Today someone asked Steve, “Exactly how does a person get addicted to control?”
“We’re born that way,” Steve answered.
“We’re born with this big brain that can’t stop remembering and projecting, which keeps us scared and worried and trying to control everything and everybody. Sort of like a paranoid computer run amuck.”
He was referring to the idea of monkey mind, which I wrote about not long ago. (See Nuts.)
But that’s only half an explanation. Because some people are obviously more controlling than others.
Why is that so, if we’re all dominated by monkey mind?
The other half of the answer has to do with Plan A.
Steve has a little speech he gives to new clients about why people enter therapy. Steve, please summarize.
In the end there’s only one reason anyone goes to a therapist:
Plan A has broken down.
Plan A is my label for everything we learn as kids about life and how to cope with it.
We each have a Plan A. We learn it mainly as kids, mainly from our parents, and mainly unconsciously. I mean, nobody sits us down at the kitchen table and says, “Now listen up, kid. Here’s how you do Life.” No, they just do Life themselves, and we watch and listen and soak it all up like little sponges. That’s why our Plan A tends to look so much like others in our family.
And it works okay for a while. Especially while we’re still living in the family. It’s like we’re all following the same unwritten rule book.
But Plan A always breaks down.
Because eventually we move beyond the family into the larger world, filled with new people and new problems. And we discover that what worked at home doesn’t always work out there.
At which point we have a choice, at least in theory. We can decide, “Oh, I see. I guess I need a Plan B.”
Or we can keep trying to make Plan A work in every situation.
Guess which we choose?
Right. Plan A. Always Plan A.
Why? First of all, we may not even know there’s such a thing as Plan B. Childhood has trained us to see Plan A as normal. (Why would anyone want to do Life in any other way?)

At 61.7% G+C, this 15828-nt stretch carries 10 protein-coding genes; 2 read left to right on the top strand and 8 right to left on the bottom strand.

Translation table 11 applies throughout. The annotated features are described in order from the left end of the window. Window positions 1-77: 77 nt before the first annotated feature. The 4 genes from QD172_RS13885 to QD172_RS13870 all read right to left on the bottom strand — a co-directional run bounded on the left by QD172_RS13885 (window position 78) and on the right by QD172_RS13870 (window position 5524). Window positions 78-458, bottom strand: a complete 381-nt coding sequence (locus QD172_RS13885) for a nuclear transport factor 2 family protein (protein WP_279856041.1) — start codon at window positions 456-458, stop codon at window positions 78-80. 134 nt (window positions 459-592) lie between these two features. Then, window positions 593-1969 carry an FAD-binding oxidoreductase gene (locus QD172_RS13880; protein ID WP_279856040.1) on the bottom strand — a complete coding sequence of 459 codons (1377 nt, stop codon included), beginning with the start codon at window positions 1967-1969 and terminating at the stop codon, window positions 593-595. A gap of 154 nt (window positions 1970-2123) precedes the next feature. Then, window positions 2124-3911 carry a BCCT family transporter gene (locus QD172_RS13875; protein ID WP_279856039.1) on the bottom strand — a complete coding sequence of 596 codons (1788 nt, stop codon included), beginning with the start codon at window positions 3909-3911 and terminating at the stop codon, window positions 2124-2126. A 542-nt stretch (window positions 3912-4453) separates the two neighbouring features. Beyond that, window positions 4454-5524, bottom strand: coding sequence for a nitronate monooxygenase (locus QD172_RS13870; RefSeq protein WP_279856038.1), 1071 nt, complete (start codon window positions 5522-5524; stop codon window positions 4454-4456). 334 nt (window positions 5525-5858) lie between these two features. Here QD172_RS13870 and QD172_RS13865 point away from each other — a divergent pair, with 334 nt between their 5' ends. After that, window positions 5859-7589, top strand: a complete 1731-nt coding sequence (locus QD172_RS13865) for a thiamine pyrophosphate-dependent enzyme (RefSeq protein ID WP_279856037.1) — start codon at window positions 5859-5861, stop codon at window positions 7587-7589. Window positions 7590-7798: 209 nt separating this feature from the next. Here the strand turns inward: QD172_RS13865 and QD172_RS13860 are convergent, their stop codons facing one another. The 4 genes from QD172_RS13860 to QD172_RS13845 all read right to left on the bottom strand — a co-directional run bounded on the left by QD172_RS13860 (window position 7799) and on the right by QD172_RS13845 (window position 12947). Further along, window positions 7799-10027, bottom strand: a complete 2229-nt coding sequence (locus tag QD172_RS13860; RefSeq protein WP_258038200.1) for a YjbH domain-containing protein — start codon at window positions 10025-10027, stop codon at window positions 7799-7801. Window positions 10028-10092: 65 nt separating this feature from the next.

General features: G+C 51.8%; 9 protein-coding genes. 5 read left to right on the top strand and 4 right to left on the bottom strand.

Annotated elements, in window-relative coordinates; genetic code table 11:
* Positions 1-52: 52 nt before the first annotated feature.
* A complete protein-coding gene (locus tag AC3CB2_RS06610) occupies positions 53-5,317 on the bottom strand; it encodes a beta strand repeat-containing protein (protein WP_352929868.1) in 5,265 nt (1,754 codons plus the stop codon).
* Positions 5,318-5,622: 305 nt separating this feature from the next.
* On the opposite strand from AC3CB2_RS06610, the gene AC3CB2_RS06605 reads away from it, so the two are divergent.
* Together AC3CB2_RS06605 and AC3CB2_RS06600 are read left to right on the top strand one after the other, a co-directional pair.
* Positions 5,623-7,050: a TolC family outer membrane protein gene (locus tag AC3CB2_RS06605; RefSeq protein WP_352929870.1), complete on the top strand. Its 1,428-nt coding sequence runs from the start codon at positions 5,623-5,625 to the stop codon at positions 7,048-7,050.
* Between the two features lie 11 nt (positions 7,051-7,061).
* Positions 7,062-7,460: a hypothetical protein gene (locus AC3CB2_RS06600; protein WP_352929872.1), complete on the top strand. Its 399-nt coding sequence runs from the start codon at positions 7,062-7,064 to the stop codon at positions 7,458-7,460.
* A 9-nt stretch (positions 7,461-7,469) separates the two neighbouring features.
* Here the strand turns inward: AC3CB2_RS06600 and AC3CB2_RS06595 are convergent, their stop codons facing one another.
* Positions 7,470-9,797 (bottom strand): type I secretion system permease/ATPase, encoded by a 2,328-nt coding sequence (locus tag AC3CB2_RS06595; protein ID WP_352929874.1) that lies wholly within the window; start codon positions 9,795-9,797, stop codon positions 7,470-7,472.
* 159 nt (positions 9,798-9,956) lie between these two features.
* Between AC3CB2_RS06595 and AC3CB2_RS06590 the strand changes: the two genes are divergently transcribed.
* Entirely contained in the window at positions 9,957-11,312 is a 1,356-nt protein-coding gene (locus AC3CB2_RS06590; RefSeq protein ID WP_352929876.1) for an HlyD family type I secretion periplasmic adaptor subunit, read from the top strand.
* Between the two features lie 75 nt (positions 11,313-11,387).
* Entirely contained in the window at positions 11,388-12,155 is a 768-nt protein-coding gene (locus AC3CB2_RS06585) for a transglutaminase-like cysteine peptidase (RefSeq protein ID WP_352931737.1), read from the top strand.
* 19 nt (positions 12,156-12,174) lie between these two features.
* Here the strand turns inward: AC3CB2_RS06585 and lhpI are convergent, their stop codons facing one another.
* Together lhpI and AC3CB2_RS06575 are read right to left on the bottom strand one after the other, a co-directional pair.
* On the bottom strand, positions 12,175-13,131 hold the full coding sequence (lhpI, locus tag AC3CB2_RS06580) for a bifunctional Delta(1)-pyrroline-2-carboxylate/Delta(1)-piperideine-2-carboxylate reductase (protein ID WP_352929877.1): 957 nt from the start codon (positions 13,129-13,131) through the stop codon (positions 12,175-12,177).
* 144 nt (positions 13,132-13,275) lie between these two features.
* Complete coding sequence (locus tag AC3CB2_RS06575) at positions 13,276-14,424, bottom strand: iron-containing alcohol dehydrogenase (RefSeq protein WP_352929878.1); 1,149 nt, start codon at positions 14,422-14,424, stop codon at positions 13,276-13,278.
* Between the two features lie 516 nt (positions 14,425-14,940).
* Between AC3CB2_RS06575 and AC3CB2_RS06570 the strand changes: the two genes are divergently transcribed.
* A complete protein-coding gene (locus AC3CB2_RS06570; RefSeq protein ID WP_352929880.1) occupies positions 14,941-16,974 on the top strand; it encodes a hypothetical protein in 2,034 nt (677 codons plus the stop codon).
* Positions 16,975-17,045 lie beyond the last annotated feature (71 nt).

Second, even when we realize there are other options, we cling to Plan A because…it’s familiar. We know how to do it. And change is scary. So we keep following Plan A even after we suspect it no longer works.
And that’s when we begin to develop symptoms — anxiety, depression, addictions, communication problems, lousy relationships.
And those symptoms are what drive us into therapy.
Seeking a Plan B.
In our case — Steve’s and mine — Plan A was shaped by growing up in an alcoholic family.
Steve’s dad was alcoholic, and his mom was depressed. Together they taught him two important lessons he’s spent his adult life trying to unlearn.
The first lesson was, “Feelings are at best inconvenient, and at worst dangerous.” The implication of this lesson? So you’d damned well better keep them to yourself.
The second lesson was, “You’re responsible for other people’s feelings.” The implication: So you damned well better be careful about what you say and do around other people.
These two lessons were the foundation stones, so to speak, of our Plan A.
They’re also what called me, Bert, his inner monkey, into being.
Steve created me to take control of what was a fairly chaotic emotional life. I set out to do that by doing things like burying his feelings, developing an impressive image (see “Bert’s mask”) and becoming exquisitely oversensitive to the feelings, perceptions and opinions of others.
I also convinced him to become a therapist. It seemed a natural fit to our original Plan.
How was I to know that becoming a healthy therapist (not to mention a healthy adult) meant I’d need to grow a Plan B?